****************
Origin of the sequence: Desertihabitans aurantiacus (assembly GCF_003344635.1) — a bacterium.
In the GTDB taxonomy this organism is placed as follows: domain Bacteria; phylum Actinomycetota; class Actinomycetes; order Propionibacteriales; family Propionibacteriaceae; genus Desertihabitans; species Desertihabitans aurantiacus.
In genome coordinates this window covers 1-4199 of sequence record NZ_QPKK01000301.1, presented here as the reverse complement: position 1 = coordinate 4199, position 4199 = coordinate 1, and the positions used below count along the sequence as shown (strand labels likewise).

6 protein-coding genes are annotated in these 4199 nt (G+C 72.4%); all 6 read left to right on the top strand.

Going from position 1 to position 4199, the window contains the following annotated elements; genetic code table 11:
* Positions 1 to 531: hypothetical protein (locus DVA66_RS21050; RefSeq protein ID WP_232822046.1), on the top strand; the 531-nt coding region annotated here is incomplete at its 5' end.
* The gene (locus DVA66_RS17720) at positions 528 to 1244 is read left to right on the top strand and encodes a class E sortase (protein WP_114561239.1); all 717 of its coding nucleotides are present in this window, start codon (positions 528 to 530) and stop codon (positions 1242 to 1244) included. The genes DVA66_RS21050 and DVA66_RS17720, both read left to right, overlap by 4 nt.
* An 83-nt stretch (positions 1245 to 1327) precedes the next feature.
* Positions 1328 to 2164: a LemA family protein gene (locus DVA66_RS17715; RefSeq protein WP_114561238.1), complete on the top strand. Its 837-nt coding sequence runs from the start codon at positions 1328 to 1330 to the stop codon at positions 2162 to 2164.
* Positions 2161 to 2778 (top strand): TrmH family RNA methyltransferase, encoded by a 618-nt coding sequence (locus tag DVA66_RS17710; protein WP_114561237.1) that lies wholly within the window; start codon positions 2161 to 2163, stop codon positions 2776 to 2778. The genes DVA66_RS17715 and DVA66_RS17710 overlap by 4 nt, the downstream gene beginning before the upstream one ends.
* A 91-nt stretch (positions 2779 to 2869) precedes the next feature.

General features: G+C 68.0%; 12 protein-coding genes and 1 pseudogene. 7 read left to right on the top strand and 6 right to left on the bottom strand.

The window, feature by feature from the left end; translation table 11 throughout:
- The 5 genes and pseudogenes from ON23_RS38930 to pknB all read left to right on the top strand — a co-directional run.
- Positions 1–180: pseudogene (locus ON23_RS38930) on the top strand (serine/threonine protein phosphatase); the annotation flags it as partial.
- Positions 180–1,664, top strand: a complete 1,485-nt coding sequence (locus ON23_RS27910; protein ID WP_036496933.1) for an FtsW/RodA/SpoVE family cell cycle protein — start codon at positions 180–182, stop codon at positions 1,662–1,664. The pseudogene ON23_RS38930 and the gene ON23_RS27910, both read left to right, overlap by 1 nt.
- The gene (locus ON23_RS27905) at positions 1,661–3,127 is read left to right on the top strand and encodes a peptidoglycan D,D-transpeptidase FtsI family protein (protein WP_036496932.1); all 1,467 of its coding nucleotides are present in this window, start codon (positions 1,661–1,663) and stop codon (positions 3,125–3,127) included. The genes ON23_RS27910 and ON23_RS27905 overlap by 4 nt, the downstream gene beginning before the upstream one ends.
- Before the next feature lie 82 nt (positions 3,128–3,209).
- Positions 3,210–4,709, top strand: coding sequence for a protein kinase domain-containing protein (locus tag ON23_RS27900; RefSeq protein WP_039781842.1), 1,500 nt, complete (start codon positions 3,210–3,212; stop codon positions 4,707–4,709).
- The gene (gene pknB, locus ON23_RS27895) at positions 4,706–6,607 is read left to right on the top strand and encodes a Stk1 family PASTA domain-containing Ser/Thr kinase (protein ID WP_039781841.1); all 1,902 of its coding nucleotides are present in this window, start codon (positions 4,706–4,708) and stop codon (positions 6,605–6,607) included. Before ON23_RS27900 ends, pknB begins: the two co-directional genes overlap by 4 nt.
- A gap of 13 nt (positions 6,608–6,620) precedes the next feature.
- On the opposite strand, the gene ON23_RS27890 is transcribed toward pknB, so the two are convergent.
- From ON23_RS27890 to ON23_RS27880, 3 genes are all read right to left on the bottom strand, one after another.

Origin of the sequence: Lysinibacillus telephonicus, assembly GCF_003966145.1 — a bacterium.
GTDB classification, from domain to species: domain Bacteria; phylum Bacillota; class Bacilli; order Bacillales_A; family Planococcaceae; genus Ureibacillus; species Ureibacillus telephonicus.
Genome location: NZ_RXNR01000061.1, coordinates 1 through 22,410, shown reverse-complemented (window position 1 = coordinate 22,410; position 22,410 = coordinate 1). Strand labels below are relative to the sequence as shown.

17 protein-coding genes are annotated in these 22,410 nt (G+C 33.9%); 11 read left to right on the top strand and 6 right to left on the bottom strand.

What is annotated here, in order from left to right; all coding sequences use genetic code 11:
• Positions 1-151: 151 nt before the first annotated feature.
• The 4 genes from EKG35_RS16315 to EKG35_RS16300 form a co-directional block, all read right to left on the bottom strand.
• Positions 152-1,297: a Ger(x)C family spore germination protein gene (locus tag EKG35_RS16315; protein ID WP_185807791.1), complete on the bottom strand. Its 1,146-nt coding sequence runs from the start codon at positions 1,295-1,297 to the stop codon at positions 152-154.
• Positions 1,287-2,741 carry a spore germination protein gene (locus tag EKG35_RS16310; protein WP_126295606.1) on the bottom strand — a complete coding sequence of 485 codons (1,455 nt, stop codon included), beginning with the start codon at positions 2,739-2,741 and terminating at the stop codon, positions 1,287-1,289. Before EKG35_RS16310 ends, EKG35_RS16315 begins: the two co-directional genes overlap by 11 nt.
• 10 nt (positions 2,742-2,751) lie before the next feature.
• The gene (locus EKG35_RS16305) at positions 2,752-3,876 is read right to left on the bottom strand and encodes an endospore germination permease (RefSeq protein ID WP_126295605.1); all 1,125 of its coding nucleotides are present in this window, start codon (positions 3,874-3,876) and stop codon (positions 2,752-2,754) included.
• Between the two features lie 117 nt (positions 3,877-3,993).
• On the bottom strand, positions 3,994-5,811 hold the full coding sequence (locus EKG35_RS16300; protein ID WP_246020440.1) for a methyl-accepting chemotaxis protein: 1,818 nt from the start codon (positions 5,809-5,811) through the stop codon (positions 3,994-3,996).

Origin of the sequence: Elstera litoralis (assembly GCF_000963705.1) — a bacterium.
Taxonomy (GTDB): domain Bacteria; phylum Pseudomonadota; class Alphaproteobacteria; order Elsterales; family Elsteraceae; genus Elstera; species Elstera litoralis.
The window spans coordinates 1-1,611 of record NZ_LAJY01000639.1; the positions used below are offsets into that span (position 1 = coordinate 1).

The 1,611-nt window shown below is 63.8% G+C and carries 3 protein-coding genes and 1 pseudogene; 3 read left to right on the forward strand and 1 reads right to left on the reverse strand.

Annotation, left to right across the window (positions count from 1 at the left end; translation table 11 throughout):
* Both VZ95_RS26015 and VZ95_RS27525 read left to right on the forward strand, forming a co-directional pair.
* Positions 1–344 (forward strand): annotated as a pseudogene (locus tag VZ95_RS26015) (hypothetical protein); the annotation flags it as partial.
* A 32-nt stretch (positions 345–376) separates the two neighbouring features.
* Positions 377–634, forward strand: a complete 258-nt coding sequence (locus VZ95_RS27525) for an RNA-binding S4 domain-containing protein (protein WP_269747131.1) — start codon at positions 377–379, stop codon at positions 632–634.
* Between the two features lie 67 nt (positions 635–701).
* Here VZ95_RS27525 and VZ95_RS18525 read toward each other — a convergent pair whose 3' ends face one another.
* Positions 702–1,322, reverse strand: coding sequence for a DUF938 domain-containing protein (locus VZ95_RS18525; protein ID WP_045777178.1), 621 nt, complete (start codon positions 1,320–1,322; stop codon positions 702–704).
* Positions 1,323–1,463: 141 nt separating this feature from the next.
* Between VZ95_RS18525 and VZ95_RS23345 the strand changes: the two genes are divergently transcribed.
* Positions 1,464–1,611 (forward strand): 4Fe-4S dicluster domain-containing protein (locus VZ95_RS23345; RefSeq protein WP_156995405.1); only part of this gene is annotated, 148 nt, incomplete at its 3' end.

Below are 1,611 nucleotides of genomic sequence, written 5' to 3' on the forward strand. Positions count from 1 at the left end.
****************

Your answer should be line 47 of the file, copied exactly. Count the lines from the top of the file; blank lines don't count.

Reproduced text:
* Here VZ95_RS27525 and VZ95_RS18525 read toward each other — a convergent pair whose 3' ends face one another.